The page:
Battlestar Galactica Season 2.5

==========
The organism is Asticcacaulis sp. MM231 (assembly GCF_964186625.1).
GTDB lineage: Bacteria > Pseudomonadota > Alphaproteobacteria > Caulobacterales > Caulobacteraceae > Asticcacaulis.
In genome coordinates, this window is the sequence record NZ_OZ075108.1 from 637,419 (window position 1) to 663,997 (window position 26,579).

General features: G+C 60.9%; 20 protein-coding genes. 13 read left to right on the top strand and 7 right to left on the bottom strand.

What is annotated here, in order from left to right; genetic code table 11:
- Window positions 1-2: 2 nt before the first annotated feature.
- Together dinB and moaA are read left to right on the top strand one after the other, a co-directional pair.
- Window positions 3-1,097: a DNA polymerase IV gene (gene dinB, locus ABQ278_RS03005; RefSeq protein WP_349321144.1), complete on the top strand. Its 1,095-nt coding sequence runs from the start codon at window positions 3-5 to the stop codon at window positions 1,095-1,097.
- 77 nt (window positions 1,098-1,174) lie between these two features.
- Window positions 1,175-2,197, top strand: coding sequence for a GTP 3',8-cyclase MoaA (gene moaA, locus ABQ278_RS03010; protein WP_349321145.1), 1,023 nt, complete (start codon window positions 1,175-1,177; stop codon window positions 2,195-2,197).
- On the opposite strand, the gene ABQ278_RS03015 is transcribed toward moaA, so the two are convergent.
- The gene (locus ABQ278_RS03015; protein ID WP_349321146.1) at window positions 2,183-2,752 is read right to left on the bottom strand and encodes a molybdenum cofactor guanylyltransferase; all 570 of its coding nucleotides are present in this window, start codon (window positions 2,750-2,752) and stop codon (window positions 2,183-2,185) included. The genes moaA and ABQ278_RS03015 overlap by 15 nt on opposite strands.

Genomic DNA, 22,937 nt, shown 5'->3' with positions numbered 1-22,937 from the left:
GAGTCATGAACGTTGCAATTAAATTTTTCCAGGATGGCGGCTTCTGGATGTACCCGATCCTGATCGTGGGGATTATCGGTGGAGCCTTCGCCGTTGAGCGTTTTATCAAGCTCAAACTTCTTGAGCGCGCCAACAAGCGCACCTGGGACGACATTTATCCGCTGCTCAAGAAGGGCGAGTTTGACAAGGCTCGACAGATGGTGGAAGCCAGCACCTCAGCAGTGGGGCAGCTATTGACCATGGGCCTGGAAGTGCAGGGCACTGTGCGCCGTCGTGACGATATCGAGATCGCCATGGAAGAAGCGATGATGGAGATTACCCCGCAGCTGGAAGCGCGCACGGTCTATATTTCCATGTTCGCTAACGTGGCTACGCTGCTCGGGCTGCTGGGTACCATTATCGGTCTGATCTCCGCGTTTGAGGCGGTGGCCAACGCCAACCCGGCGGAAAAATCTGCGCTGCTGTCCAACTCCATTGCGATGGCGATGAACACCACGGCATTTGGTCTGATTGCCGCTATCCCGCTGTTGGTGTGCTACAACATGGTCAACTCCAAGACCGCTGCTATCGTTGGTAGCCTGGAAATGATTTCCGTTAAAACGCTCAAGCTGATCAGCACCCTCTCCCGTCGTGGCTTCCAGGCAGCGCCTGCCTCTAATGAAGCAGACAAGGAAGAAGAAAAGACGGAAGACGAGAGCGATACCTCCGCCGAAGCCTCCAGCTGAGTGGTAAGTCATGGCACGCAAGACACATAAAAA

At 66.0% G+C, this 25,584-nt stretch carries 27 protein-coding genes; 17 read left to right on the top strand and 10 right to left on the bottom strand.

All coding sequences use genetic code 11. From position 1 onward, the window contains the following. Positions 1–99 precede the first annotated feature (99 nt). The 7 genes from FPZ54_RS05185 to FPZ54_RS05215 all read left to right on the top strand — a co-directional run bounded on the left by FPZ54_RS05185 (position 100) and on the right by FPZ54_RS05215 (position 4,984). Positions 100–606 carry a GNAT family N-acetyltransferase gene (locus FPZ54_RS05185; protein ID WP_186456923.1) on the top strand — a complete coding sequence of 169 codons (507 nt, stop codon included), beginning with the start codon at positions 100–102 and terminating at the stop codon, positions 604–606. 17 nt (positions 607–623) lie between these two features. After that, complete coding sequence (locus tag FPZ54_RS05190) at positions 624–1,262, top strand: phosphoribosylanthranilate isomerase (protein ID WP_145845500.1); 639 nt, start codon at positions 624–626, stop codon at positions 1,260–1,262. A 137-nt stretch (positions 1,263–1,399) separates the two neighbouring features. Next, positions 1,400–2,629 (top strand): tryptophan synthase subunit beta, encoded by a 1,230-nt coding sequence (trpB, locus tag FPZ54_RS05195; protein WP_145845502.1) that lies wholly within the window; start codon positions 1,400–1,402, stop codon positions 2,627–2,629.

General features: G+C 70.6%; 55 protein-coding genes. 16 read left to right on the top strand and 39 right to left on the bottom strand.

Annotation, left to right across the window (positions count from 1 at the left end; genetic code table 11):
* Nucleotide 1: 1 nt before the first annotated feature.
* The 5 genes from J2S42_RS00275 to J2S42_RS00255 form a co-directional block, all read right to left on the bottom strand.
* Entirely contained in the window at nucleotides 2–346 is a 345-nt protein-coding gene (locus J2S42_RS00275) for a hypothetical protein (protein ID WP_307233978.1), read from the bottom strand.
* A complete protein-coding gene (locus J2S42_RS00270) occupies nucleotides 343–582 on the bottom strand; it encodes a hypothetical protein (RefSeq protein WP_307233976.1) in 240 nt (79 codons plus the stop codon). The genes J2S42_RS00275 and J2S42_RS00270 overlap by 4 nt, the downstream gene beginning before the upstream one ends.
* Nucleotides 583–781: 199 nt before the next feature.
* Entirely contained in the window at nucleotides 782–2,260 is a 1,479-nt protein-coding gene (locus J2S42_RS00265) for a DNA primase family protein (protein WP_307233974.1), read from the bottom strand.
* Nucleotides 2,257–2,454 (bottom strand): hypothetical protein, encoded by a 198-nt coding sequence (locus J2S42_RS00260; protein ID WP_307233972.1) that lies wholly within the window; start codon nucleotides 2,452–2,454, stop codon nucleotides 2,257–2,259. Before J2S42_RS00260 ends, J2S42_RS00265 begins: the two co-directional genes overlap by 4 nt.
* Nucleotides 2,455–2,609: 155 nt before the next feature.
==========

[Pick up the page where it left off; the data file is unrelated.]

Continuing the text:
It’s an exceptional series that rises above a genre’s clichés to emerge as the best of the best of its time, genre constraints be damned. Yet such is the accomplishment of Battlestar Galactica, the "revisioning” of the original, cheesy ’80s sci-fi series by noted Star Trek: TNG alum Ronald Moore. From the mini-series to its successful first and now second seasons, with a third to begin airing in October 2006, Battlestar Galactica has unexpectedly and surprisingly, considering the furore that surrounded the initial "revisioning,” been pixel for pixel the best thing on the small screen. And Battlestar Galactica doesn’t succeed because of outrageous space battles or CGI leviathans, all though, granted, they are there, even if it’s in way fewer doses than you’d expect, but because of the focus on characters, both human and Cylon, the wants, needs, fears, strengths and failings thereof, the incredible drama and suspense it creates, the thespian acting of its fine cast, its impeccable knack for political and religious allegories and yes, its large amounts of sex and titillation. The set-up of the series is simple enough: man made robot (in this case, the Cyclons), man fought robot, man won, man got complacent, Cyclons came back and destroyed mankind save for a rag-tag feet of less than 50,000 people searching for the lost world of Earth while being pursued by the Cylons. Oh, and some of the Cyclons now look human. Split bizarrely into two sets, the second half of BG’s second season, 2.5, picks up by revisiting the cliff-hanger that ended 2.0 with an "extended” version of the "Pegasus” episode, where Galactica and fleet discover a more advanced Battlestar, the Pegasus, thought to be destroyed, but their reunion quickly sours. This episode begins one of the best arcs in sci-fi history and is followed by "Resurrection Ship” parts one and two. But an episode by episode break-down isn’t the point — just buy it already — even if the season’s two-part finale, "Lay Down Your Burdens,” pulls a dreaded "one year later” leap of faith to set up its third season. Along with a group of featurettes and deleted scenes, and the longer "Pegasus” episode, BG 2.5 is laden with commentaries, both from Moore’s podcasts and specifically for the set, with partner David Eick (who contributes video blogs), and while they sometime get way too editor-oriented, are laden with geeky goodness and never fail to comment on what makes the show so special or give credit where credit is deserved. (Universal)